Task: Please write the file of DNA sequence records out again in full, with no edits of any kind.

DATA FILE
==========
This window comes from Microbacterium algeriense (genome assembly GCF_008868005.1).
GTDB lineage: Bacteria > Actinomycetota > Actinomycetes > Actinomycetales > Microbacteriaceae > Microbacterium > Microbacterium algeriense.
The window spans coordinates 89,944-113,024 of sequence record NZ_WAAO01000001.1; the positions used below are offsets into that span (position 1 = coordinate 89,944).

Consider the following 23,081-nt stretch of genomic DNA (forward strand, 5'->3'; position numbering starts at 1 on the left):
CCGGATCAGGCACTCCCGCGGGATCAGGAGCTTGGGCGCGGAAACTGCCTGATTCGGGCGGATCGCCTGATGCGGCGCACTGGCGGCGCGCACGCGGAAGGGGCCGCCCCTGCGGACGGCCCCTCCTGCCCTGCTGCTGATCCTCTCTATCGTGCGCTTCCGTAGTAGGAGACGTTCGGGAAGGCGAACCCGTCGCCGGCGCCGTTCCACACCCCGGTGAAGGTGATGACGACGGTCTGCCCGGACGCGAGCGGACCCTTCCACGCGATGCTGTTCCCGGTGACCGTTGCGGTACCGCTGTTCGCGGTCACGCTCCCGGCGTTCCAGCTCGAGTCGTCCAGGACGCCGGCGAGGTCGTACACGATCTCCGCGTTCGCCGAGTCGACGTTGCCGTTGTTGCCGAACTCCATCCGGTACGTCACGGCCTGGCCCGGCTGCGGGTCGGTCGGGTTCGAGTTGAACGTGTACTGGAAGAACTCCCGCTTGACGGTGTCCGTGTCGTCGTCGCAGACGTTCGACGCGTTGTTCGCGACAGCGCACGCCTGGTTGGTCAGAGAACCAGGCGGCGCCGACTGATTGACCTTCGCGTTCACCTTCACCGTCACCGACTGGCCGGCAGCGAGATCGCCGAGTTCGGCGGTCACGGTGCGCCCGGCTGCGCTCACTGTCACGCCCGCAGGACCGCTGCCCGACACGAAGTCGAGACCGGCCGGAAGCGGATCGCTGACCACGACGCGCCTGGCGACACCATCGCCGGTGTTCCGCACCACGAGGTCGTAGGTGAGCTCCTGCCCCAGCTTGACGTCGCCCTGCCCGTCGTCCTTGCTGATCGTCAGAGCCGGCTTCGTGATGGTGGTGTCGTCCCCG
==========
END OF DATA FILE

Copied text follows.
This window comes from Microbacterium algeriense (genome assembly GCF_008868005.1).
GTDB lineage: Bacteria > Actinomycetota > Actinomycetes > Actinomycetales > Microbacteriaceae > Microbacterium > Microbacterium algeriense.
The window spans coordinates 89,944-113,024 of sequence record NZ_WAAO01000001.1; the positions used below are offsets into that span (position 1 = coordinate 89,944).

Consider the following 23,081-nt stretch of genomic DNA (forward strand, 5'->3'; position numbering starts at 1 on the left):
CCGGATCAGGCACTCCCGCGGGATCAGGAGCTTGGGCGCGGAAACTGCCTGATTCGGGCGGATCGCCTGATGCGGCGCACTGGCGGCGCGCACGCGGAAGGGGCCGCCCCTGCGGACGGCCCCTCCTGCCCTGCTGCTGATCCTCTCTATCGTGCGCTTCCGTAGTAGGAGACGTTCGGGAAGGCGAACCCGTCGCCGGCGCCGTTCCACACCCCGGTGAAGGTGATGACGACGGTCTGCCCGGACGCGAGCGGACCCTTCCACGCGATGCTGTTCCCGGTGACCGTTGCGGTACCGCTGTTCGCGGTCACGCTCCCGGCGTTCCAGCTCGAGTCGTCCAGGACGCCGGCGAGGTCGTACACGATCTCCGCGTTCGCCGAGTCGACGTTGCCGTTGTTGCCGAACTCCATCCGGTACGTCACGGCCTGGCCCGGCTGCGGGTCGGTCGGGTTCGAGTTGAACGTGTACTGGAAGAACTCCCGCTTGACGGTGTCCGTGTCGTCGTCGCAGACGTTCGACGCGTTGTTCGCGACAGCGCACGCCTGGTTGGTCAGAGAACCAGGCGGCGCCGACTGATTGACCTTCGCGTTCACCTTCACCGTCACCGACTGGCCGGCAGCGAGATCGCCGAGTTCGGCGGTCACGGTGCGCCCGGCTGCGCTCACTGTCACGCCCGCAGGACCGCTGCCCGACACGAAGTCGAGACCGGCCGGAAGCGGATCGCTGACCACGACGCGCCTGGCGACACCATCGCCGGTGTTCCGCACCACGAGGTCGTAGGTGAGCTCCTGCCCCAGCTTGACGTCGCCCTGCCCGTCGTCCTTGCTGATCGTCAGAGCCGGCTTCGTGATGGTGGTGTCGTCCCCG